A final theory of the Chihuahua’s origins mixes these two theories. It suggests that the Chihuahua was originally a tiny breed from Central America that was crossed with hairless Chinese dogs brought to the New World by Spaniards. However, until more extraordinary evidence can be uncovered, these theories will remain speculative, at best.
Following Cortes’ destruction of the Aztec culture (in the 16th Century), historians believe that the Chihuahua was abandoned and forced to fend for themselves in the wild. It wasn’t until the mid-1800s that three of these dogs were found in Chihuahua, Mexico (hence their Name) and were brought back to the United States. And while the newfound Chihuahua initially garnered little attention, the world-famous Xavier Cugat (a famous Spanish musician) helped make the dog popular during the 1900s by constantly appearing in public with a Chihuahua in hand. Today, the Chihuahua is one of the most popular breeds in the United States and is favored for its adorable size, personality, and steadfast devotion to owners.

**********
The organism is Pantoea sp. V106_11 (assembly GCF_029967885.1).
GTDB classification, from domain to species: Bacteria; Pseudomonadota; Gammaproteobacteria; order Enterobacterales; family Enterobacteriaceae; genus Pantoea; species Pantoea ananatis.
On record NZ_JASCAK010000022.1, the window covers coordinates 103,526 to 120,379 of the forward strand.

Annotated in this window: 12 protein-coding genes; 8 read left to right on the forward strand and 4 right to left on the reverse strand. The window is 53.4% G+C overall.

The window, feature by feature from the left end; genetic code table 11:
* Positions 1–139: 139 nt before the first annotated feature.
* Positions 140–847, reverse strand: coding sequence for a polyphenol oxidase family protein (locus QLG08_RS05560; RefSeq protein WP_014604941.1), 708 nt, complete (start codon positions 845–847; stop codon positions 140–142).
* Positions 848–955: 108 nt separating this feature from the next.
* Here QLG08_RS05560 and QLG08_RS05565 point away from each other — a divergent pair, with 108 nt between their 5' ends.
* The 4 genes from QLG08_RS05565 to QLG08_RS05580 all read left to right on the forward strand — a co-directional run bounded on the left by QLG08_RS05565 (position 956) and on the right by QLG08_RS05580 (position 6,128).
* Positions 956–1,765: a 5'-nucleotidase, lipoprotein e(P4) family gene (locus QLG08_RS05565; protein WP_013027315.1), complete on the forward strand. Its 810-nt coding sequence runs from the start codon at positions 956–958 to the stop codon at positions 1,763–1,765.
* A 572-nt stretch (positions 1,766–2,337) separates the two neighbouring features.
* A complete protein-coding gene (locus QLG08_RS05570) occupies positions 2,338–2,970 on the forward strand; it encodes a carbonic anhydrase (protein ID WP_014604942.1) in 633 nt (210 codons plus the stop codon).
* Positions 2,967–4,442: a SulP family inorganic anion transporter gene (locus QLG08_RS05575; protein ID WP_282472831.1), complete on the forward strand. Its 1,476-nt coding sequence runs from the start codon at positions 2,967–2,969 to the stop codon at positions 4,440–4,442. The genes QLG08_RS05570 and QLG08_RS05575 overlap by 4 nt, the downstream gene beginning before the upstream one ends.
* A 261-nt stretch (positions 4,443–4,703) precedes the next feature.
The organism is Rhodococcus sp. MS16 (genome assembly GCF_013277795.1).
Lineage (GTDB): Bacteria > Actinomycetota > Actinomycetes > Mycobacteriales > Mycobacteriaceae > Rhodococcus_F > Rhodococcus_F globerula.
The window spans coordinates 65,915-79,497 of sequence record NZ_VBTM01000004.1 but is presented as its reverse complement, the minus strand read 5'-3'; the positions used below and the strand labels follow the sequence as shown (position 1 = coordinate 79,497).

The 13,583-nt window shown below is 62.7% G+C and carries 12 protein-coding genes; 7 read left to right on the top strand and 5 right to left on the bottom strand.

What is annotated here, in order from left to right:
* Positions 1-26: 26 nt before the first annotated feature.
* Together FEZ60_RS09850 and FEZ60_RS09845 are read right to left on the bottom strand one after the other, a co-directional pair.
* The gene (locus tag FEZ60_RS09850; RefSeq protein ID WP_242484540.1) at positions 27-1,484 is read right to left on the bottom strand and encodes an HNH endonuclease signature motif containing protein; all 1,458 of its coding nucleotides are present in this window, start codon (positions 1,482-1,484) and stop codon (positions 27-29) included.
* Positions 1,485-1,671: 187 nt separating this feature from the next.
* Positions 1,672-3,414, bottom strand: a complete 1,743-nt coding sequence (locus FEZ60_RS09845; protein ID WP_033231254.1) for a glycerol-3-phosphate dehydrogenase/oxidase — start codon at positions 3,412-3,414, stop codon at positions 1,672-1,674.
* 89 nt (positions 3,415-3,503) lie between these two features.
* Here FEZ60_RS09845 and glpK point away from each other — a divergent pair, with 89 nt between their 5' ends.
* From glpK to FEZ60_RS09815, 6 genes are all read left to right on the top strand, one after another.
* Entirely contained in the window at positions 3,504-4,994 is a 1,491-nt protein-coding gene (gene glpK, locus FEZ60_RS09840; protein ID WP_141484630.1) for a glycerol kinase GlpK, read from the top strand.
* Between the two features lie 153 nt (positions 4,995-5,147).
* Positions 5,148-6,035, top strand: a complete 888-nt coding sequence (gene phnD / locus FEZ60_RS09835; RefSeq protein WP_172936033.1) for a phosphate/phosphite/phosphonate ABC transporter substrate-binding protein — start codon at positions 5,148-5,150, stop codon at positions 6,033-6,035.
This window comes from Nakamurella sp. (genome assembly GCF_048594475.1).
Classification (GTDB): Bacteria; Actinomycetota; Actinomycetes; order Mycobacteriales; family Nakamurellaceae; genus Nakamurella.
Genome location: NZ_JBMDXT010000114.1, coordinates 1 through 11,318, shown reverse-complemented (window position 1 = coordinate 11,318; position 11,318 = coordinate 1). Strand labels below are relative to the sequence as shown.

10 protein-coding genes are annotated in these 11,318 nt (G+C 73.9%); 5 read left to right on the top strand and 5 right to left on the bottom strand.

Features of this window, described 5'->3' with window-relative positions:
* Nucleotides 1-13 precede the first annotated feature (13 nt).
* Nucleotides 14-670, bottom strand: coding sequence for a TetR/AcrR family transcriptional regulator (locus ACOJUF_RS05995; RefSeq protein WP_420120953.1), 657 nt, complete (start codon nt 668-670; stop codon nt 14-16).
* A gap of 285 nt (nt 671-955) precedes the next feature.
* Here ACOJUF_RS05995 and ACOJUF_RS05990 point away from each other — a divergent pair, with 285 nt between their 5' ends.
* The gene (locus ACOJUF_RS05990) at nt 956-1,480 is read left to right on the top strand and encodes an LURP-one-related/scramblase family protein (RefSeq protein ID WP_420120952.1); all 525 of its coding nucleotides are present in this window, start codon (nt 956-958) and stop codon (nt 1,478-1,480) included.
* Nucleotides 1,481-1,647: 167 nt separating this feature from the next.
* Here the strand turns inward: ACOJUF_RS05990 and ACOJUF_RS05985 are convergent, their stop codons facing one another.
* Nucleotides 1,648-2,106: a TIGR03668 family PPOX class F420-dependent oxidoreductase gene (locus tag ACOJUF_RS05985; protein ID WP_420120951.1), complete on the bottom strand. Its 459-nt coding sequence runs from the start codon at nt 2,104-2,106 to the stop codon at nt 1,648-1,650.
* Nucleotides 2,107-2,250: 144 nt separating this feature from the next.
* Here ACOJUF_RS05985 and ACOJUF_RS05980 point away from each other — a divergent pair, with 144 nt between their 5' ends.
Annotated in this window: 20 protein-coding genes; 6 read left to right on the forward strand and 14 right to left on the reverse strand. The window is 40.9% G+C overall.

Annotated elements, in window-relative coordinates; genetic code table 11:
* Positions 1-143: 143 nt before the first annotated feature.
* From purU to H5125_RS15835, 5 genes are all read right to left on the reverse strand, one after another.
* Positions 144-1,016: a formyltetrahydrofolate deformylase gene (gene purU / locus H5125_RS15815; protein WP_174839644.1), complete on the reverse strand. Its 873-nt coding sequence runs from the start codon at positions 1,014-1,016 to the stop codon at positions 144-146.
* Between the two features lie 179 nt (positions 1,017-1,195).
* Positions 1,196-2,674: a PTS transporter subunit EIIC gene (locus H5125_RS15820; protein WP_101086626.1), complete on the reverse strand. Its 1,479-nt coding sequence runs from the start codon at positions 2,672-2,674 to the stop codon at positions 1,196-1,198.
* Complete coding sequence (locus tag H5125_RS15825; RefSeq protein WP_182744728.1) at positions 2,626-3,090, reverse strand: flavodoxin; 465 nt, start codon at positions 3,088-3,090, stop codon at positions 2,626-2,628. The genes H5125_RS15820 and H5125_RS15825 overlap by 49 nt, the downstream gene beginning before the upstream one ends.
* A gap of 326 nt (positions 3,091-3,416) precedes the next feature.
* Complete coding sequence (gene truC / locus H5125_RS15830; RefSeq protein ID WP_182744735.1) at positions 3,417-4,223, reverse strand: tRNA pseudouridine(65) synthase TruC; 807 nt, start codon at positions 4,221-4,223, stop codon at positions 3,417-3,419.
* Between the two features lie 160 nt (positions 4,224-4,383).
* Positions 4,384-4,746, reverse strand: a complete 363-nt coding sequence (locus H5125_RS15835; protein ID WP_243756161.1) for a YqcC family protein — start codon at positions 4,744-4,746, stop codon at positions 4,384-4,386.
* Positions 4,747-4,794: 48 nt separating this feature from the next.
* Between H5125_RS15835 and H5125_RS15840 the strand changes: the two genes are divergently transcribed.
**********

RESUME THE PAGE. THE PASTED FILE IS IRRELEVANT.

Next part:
- Weight: Less than 6 pounds (male and female)
- Height: 6 to 9 inches (male and female)
The Chihuahua is a well-balanced dog that rarely exceeds 6-pounds in its overall weight. Their bodies are relatively long, with shoulder width proportionate to the overall length of the back, and ribs should also be well-sprung.
Chihuahuas possess well-rounded skulls that are accentuated by round and luminous eyes. Ears are typically large and erect in appearance and generally flare at the sides following a 45-degree angle. Muzzles are, on average, relatively relatively and follow a pointed appearance. Completing the muzzle area is a lean series of cheeks and jaws.